Immutability: The Unchangeable Truth of Blockchain

Immutability is a property denoting the impossibility of being changed, especially over time.

What is immutability?

Immutability is the main defining characteristic of a blockchain. The term “immutable” implies that data cannot be changed or modified by anyone once it is created. The need for immutability in a blockchain network stems from the fact that all nodes must agree to the validity of the data before it is transmitted. The essence of using blockchain as a distributed ledger technology (DLT) is to ensure that no individual entity can make changes to records once they have been added to the blockchain.

It is about the ability to record transactions, such as contracts, sales, purchases, etc., in such a way that once they are added, the data in those records cannot be changed retroactively without changing all subsequent blocks and network collusion.

How does a blockchain become immutable?

Cryptographic hashing is what makes a blockchain immutable. Hashing is an encryption method that takes plaintext of any length and creates a unique hash value. A hash value always has a fixed length, regardless of the properties of the input data from which it is created.

The hashing algorithm is very simple, but also surprisingly difficult to reverse. If you apply the SHA-256 hashing algorithm to the phrase " a fast fox jumps over a lazy dog", the result will be a 256-bit (32 characters) hexadecimal number of the form "9e107d9d372a5dcea0c3f78f5340d8d4". If you apply this algorithm to any other string of text (for example, your password), you will always get the same result (a 32-digit hexadecimal number).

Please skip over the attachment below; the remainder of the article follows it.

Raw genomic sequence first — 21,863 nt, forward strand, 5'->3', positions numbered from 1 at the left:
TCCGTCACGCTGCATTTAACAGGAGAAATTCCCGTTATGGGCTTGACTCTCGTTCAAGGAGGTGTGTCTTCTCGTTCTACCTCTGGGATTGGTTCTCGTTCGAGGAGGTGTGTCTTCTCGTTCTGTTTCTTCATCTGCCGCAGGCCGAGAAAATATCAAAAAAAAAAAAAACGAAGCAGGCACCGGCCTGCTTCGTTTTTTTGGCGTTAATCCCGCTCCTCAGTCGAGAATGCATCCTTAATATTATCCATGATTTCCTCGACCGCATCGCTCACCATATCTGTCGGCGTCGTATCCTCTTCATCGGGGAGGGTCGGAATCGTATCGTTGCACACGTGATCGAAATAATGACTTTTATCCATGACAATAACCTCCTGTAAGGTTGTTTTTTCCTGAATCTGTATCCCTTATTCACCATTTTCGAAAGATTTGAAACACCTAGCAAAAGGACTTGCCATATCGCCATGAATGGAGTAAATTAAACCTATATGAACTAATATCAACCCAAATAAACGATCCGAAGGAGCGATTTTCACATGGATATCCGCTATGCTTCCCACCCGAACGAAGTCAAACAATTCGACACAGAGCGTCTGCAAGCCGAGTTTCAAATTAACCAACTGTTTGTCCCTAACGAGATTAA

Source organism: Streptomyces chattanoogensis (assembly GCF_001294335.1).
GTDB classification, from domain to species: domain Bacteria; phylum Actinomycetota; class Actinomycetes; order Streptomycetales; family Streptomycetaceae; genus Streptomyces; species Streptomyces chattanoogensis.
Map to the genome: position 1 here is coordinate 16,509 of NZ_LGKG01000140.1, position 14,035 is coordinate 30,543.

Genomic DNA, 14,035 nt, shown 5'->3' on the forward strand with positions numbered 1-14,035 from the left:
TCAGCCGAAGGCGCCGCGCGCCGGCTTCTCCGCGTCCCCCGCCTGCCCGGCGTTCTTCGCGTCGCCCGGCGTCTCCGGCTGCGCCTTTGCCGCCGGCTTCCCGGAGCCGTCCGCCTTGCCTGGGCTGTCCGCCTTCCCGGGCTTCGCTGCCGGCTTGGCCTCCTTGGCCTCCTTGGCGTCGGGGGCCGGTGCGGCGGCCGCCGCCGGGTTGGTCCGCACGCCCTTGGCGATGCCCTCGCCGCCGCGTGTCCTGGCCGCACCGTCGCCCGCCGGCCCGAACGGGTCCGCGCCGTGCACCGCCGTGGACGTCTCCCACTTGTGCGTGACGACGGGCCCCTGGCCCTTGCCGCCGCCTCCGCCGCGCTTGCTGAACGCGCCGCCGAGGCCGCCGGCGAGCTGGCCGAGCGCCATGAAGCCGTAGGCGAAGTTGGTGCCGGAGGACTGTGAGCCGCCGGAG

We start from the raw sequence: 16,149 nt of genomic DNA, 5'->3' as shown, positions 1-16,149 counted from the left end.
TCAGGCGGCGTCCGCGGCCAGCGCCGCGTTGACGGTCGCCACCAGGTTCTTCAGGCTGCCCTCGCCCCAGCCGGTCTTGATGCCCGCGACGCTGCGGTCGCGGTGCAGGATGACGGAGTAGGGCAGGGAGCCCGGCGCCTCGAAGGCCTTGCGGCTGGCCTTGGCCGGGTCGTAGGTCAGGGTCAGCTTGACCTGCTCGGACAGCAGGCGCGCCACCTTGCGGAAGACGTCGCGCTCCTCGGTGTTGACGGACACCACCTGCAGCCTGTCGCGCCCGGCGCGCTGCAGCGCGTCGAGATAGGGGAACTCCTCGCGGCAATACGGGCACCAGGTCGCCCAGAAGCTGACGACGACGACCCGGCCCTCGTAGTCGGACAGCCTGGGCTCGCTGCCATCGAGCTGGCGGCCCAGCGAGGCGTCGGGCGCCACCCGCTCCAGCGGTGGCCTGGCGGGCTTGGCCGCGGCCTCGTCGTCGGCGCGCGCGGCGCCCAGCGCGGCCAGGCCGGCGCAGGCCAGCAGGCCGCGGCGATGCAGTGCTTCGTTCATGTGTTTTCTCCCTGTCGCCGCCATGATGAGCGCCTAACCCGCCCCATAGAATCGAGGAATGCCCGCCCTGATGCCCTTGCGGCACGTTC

For data integrity purposes, the hash can be used as a digital signature. When sending some data over the network, you can use the hash value as your fingerprint. When we receive the same data, we can calculate their hash and check if it matches our original fingerprint. If not, we’ll know that someone has tampered with our data during its transmission.

It should be noted that immutability does not guarantee that the data cannot be changed. Its purpose is simply to ensure that no data or records in the blockchain can be changed without consequence.

The benefits of immutability

The benefits of immutability relate to security, data integrity, auditability, and fraud prevention on the blockchain. With a traditional database system, if someone accesses the data, they can corrupt or destroy it. With blockchain, any changes to the data require that all nodes on the network accept it. For this reason, there is no risk of data loss in blockchain, and it is therefore considered immutable.

The immutability of blockchain technology ensures that the integrity of the data is protected. The integrity of the blockchain is confirmed by a simple recalculation of the hash value. A mismatch between the block data and its corresponding hash value indicates invalid transactions.

Due to immutability, an organization can create an unchallenged registry, which avoids complexity during audits. Blockchain is immutable due to cryptographic hashing. Any change or substitution of the chain will cause the entire network to be disrupted.
Related terms